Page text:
One of the most insightful aspects of this book for me personally was understanding the patterns of your inner self critic and where they come from. As a result of this, one can then begin to see that it is not your fault that you have a self critic. In fact, Neff wonderfully points out, we are all just human. We are not perfect and make mistakes, after all we are only human! It is this element of seeing the bigger picture that was also a moment where I sat and reflected. Neff describes this as the greater human experience, being part of the greater humanity. This has parallels to the concept of Ishvara pranidhana in Yoga, surrender to the divine. I often describe this concept as feeling a part of something greater than your individual self. We are all part of the common human experience.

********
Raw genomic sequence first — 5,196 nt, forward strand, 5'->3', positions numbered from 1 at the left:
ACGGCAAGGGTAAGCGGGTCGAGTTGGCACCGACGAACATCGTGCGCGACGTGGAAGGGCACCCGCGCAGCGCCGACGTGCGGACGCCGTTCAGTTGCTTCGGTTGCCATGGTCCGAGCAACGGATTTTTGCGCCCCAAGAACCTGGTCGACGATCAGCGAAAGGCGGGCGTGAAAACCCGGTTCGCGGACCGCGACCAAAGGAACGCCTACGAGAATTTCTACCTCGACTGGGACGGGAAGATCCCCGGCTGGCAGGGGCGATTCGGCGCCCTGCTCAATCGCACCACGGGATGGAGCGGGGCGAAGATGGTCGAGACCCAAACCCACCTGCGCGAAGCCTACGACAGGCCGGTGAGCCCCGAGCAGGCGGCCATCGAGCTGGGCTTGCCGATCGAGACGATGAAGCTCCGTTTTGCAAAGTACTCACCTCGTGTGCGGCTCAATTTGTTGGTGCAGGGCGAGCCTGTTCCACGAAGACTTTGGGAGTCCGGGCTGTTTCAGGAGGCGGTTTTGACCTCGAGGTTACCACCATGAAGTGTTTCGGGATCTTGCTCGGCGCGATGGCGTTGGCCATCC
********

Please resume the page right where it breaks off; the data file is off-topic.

The book nicely explains how the self-critic that we all have is a survival instinct. It originates from the fight or flight response and the associated negativity basis that we have. Our species survived because we were always on the look out for danger. We were able to pre-empt danger. We were able to criticise ourselves for doing things wrongly or for making mistakes. However, this is where the problem now lies. We are not in any immediate survival related danger in our western societies. So the self critic does not serve us well. Consequently the self critic is a source of stress and depression.

The Illusion of Perfection

A further part of this book that was quite insightful was the discussion around the illusion of perfection. The idea that we need to be “perfect.”

All too often , however, our minds fool us into thinking that we can, and in fact should, be other than we are.

Neff, Self Compassion p70